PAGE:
Concord, NH - The New Hampshire Department of Health and Human Services (DHHS) is recommending that people who have purchased 3-gallon or 5-gallon water bottles from Poland Spring since November 1, 2012 open them and check for possible gasoline odors before using the water. Clean water is odorless and should not have any chemical smell. Poland Spring issued a statement about this issue which can be found on their website at http://polandspring.com/#/assured/our_quality.
After Super Storm Sandy struck the Eastern seaboard in October, some gasoline shortages were reported in New York, New Jersey, and Connecticut, and some residents used empty containers such as large water bottles to transport gasoline. In the past three months, bottled water companies have detected and blocked from reuse an increased number of returned water bottles found to contain gasoline residue or fumes. However, despite these detection efforts, as well as disinfection and sanitization protocols, a very small number of contaminated bottles are believed to have made it through the detection process and back into consumer use. The exposure levels involved are not likely to result in long-term health effects. DHHS is working collaboratively with the Food and Drug Administration (FDA) and other New England states on this issue.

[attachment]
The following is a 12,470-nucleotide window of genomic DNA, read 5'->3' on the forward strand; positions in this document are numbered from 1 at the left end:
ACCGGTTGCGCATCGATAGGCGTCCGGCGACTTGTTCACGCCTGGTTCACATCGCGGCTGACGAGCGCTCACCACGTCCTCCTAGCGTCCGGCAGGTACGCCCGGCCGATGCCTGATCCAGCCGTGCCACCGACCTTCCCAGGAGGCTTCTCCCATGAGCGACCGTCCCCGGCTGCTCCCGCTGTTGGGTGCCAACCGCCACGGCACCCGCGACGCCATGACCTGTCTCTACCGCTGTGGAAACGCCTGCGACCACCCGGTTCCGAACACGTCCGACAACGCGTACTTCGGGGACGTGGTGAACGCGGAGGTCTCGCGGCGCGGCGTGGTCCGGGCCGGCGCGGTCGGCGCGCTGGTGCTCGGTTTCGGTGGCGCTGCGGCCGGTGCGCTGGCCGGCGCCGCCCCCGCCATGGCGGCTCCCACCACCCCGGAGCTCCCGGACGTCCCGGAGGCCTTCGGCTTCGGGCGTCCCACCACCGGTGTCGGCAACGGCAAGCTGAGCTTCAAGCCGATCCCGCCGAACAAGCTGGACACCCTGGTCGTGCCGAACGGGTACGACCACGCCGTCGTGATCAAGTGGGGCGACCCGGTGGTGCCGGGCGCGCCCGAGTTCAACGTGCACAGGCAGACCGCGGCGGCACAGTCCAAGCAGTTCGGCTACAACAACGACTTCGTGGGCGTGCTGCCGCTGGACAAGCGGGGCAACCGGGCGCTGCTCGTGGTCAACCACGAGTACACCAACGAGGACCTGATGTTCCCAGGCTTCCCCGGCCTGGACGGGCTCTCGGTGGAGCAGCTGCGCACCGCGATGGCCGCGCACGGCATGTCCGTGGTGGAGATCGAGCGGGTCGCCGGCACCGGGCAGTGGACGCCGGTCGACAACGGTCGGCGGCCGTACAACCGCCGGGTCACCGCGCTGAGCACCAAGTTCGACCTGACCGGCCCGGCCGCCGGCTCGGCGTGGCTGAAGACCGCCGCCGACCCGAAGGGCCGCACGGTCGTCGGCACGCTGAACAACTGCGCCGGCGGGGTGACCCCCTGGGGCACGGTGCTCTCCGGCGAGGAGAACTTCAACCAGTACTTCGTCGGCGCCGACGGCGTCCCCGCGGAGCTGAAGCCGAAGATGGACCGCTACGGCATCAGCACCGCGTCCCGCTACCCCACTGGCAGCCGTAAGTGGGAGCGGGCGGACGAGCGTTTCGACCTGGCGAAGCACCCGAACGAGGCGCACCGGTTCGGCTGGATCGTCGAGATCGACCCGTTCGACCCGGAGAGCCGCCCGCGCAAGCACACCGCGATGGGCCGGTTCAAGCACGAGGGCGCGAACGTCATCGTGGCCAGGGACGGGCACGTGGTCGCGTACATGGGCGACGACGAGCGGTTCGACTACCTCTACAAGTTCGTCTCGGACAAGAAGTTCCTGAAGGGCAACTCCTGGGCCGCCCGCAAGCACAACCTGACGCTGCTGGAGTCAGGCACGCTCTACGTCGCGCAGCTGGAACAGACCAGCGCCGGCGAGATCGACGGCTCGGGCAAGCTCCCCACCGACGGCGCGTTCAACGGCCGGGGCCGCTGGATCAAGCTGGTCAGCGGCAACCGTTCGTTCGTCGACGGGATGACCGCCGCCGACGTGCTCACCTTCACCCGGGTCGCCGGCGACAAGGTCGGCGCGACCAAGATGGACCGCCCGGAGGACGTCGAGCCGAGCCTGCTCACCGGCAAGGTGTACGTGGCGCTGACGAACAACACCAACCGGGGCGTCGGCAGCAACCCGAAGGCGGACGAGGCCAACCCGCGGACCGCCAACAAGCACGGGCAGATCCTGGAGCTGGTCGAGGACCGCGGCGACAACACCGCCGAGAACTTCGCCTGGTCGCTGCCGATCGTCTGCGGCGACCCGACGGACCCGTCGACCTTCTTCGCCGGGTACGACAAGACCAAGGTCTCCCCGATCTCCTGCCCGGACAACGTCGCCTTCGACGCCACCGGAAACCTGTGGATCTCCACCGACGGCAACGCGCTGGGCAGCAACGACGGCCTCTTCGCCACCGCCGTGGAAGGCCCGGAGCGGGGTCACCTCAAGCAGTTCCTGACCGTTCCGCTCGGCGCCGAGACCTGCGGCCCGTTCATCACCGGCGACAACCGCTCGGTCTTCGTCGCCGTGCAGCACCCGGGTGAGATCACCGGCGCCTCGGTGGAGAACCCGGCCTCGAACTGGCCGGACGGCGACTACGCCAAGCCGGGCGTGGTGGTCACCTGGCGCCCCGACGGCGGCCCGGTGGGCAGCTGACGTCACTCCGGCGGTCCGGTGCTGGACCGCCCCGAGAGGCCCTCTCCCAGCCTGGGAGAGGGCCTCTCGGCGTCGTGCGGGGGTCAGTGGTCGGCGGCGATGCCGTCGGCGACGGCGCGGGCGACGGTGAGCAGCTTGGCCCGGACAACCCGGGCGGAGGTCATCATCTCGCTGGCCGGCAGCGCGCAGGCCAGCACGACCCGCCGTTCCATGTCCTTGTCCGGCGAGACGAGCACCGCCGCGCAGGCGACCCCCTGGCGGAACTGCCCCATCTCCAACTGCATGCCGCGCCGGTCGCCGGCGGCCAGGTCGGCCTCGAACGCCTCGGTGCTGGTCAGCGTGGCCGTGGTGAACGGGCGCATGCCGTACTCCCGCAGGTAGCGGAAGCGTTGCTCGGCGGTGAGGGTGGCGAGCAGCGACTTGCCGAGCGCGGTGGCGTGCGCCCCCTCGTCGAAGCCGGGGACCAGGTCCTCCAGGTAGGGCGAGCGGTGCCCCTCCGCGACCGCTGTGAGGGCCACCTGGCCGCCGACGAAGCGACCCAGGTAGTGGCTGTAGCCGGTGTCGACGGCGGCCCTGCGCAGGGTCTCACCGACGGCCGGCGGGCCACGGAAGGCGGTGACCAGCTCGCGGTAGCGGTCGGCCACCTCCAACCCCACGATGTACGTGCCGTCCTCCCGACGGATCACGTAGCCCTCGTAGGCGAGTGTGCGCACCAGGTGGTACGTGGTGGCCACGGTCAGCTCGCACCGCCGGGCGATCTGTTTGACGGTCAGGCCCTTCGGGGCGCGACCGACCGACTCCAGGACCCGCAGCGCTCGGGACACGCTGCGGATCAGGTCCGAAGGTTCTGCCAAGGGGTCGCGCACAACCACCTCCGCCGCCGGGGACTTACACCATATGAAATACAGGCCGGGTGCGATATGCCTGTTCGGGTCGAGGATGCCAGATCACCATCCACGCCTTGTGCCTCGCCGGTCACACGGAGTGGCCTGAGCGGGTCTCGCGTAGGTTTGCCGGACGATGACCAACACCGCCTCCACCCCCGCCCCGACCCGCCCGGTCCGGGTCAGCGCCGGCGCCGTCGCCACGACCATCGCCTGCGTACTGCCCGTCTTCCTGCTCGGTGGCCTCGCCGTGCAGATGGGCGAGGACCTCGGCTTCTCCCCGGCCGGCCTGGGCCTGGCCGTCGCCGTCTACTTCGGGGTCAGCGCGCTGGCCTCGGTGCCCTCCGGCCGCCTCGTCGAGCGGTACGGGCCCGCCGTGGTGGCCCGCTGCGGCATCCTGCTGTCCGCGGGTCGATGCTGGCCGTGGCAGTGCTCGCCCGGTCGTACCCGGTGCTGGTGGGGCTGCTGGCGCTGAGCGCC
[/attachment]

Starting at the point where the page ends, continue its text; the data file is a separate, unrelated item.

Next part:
“This contamination is not thought to be a widespread problem, but we want to remind consumers that they should use their 3- or 5-gallon water bottles only for drinking water,” said Dr. José Montero, Director of Public Health Services. “Of course during a disaster we need to do what is necessary to go on, but contaminated water bottles should be discarded.”
If you find a water bottle with an odor, do not drink or use the water. Instead, call your bottled water provider to make arrangements to get a replacement. If you have health concerns contact your health care provider. Bottled water that is not in 3-gallon or 5-gallon containers is not affected by this issue.
For more information about bottled water regulations in New Hampshire, please see http://www.dhhs.nh.gov/dphs/fp/beverage/ or call 603-271-4589.